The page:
Hawaii braces for hurricane Iselle, tropical storm Julio

Hurricane Iselle and tropical storm Julio headed toward the tourist haven of Hawaii Wednesday in a rare combination of stormy tropical weather. Hawaii residents were stocking up on food and water as officials advised preparing for seven days of supplies in advance of hurricane Iselle and tropical storm Julio. 

Audrey McAvoy/AP
Shoppers stock up on cases of bottled water and other supplies in preparation for a hurricane and tropical storm heading toward Hawaii at the Iwilei Costco in Honolulu on Tuesday. Two big storms so close together is rare in the eastern Pacific, and Hurricane Iselle could make landfall by Friday and Tropical Storm Julio could hit two or three days later, weather officials said.

Hurricane Iselle and tropical storm Julio were heading west across the Pacific Ocean toward the tourist haven of Hawaii Wednesday, where officials announced school closures and warned visitors and residents to prepare.

High winds, heavy rain, sea surges, and flash floods were forecast.

Hurricane Iselle was about 860 miles (1,384 km) east of Hilo, on the Island of Hawaii, moving west-northwest at 13 miles per hour (21 km per hour) with maximum sustained winds of 100 mph (161 kph), the National Hurricane Center said on Wednesday.

"Iselle is moving toward the west-northwest near 13 mph," according to the latest update from the National Weather Service's Central Pacific Hurricane Center. "This general motion is expected to continue through Thursday, with a slight increase in forward speed. On this forecast track, the outer winds of Iselle may reach the easternmost Hawaiian islands early Thursday afternoon."

Residents were stocking up on basics as authorities in Honolulu advised them to prepare a seven-day disaster supply kit. The hurricane was forecast to weaken over the next 48 hours, the NHC center said.

Further east over the Pacific, Tropical Storm Julio was about 1,290 miles (2,076 km) from Baja California in Mexico and also expected to continue moving west-northwest through Thursday, the NHC said on Wednesday.

That storm was moving at 15 mph (24 kph) and has maximum sustained wind speeds of 65 mph (100 kph), it said.

Shoppers in Honolulu waited in line at supermarkets with carts full of bottled water, batteries and nonperishable food items.

"With Hawaii's remoteness, it could be as long as a week before a full disaster relief operation can be initiated," the department said in a statement late on Monday.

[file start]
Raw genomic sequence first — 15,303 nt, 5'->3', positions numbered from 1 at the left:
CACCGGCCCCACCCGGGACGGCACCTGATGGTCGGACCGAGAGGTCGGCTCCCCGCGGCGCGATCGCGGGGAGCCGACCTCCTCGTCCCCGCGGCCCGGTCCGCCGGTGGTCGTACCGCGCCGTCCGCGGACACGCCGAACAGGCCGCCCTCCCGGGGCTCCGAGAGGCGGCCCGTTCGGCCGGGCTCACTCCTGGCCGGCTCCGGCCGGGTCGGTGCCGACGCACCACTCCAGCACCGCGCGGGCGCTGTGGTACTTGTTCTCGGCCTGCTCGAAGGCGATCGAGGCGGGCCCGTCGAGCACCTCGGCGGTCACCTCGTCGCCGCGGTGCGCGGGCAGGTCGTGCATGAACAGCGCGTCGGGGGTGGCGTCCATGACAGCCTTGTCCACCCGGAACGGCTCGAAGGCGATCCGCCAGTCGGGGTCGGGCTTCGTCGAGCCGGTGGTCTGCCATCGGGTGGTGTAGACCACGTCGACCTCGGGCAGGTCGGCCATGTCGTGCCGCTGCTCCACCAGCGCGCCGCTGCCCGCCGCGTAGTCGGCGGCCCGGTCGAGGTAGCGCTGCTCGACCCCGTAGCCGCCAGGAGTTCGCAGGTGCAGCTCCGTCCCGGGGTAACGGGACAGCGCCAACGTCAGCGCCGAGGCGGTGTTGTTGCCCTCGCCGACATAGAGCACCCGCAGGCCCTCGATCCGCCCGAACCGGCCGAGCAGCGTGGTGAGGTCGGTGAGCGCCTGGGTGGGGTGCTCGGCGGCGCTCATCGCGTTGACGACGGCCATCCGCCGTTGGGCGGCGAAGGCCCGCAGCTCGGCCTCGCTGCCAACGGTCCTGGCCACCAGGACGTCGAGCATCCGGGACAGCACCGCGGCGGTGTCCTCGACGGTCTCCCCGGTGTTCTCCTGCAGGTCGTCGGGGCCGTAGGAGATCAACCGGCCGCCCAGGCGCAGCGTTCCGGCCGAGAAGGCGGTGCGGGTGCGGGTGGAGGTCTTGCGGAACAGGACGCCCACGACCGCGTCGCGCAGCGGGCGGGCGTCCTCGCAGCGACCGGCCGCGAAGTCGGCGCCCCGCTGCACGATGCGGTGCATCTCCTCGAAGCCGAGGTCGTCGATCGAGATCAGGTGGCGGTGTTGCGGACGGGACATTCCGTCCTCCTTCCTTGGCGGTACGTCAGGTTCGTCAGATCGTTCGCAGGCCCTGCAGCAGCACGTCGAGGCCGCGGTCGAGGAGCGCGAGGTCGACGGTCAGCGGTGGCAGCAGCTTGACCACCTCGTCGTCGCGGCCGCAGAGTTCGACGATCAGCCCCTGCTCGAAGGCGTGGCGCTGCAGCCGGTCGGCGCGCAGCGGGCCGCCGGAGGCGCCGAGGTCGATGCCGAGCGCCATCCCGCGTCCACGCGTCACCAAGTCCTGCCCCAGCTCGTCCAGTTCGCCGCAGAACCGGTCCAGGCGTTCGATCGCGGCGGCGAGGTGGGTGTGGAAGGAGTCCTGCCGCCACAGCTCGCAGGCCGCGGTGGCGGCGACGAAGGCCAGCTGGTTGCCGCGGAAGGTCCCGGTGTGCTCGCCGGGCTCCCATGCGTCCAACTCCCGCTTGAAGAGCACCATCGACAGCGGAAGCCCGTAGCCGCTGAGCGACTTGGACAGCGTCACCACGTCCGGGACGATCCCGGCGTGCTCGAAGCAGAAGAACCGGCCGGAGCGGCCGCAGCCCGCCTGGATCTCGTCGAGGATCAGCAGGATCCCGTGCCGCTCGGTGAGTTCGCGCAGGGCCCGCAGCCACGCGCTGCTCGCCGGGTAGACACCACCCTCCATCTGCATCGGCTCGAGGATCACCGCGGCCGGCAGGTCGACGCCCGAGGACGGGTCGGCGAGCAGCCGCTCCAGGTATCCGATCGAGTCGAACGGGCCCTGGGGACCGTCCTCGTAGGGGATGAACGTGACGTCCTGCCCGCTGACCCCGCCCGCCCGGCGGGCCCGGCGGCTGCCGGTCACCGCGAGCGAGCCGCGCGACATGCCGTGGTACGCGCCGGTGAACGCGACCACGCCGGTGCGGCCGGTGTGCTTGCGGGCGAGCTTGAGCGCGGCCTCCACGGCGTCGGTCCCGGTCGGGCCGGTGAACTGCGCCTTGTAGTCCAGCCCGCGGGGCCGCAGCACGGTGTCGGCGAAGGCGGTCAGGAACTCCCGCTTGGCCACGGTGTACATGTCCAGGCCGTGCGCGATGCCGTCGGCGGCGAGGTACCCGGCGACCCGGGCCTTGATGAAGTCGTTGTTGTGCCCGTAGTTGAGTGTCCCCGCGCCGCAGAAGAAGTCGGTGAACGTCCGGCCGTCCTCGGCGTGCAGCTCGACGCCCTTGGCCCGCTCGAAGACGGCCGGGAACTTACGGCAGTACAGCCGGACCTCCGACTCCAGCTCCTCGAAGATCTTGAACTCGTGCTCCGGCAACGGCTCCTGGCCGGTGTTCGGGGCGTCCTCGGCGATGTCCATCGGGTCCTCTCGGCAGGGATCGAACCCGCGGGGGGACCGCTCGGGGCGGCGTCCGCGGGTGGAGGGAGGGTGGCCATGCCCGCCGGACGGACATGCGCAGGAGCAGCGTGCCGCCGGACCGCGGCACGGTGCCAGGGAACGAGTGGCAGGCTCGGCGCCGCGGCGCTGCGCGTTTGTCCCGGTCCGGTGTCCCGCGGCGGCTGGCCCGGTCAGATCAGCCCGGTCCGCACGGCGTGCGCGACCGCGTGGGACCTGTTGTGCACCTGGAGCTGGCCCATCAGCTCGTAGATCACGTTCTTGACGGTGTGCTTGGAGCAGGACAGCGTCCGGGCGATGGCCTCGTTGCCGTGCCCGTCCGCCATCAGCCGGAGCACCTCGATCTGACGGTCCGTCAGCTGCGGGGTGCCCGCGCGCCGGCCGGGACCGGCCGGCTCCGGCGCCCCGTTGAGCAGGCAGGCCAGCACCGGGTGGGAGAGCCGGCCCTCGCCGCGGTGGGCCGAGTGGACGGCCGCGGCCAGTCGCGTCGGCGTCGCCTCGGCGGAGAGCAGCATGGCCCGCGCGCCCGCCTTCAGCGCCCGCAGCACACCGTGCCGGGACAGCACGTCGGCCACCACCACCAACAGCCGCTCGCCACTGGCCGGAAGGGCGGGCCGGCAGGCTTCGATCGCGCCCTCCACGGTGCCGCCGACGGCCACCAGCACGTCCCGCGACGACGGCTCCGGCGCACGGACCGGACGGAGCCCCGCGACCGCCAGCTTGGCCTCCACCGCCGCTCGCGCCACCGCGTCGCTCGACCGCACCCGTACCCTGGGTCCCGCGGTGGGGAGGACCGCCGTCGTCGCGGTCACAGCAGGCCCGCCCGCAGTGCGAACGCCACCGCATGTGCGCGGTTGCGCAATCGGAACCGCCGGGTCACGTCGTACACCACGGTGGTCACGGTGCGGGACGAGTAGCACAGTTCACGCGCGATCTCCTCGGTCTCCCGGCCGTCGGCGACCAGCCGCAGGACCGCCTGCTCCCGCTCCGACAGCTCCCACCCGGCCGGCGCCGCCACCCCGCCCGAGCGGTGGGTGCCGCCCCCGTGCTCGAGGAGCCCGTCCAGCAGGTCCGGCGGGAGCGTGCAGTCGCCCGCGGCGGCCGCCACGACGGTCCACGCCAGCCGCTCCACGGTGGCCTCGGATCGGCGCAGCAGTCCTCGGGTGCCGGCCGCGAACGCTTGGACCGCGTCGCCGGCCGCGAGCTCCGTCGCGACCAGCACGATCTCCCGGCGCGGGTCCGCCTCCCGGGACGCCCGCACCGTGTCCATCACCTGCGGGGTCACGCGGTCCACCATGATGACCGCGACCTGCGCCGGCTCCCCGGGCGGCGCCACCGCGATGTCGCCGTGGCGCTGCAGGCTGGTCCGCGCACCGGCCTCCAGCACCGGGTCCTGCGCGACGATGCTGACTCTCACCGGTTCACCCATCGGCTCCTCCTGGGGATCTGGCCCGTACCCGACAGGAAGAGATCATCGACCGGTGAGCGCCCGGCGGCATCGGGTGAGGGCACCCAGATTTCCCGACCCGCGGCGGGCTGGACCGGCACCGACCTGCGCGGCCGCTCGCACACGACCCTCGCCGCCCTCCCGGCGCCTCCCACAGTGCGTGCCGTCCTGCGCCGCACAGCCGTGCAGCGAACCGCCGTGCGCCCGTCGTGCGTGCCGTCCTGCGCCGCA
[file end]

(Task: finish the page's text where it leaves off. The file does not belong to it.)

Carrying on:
Honolulu school teacher Gina Nakahodo said she had felt calm about the situation, until she reached the empty water aisle of her local grocery store early on Tuesday.

"We've had so many storms that have passed us by, but with these two back to back you begin to worry. Then all of the sudden the aisles are empty and there's no water and it makes your heart pound a little," Nakahodo said.

She said she talked to a couple visiting from California, and told them everything was going to be OK. "But in the back of my mind I'm wondering, 'what's going to happen?'," she said.

The Coast Guard warned people to prepare for the onset of heavy weather by Thursday, with thehurricane and tropical storm expected to generate extreme sea conditions, storm surge and surf of 10 to 15 feet (3 to 4.6 meters) throughout the island chain.

The National Weather Service issued a flash flood watch from early Thursday to early Saturday, withHurricane Iselle expected to bring heavy rains to the islands.

Public schools would be closed on Thursday on the islands of Maui, Molokai, Lanai and the Big Island, the Hawaii State Department of Education said.

Hurricanes rarely hit Hawaii. The state was washed over by Hurricane Flossie in 2007, which caused 20-foot (6-meter) waves but very little damage. Hurricane Neki did minor damage to a marine national monument northwest of the islands in 2009.

In 1992, Hurricane Iniki pummeled the island of Kauai, killing six people and causing estimated damages of $2.4 billion. Before that, the last recorded hurricane to hit Hawaii was the Kohala Cyclone in 1871.

Separately on Tuesday, the NHC said Bertha, the second hurricane of the 2014 Atlantic season, had weakened to a tropical storm some 475 miles (765 km) west of Bermuda.

For the most up-to-date information, visit the National Weather Service's Central Pacific Hurricane Center website

(Reporting by Malia Mattoch McManus in Honolulu; Additional reporting by Daniel Wallis. Writing by Eric M. Johnson Editing by Jeremy Gaunt.)

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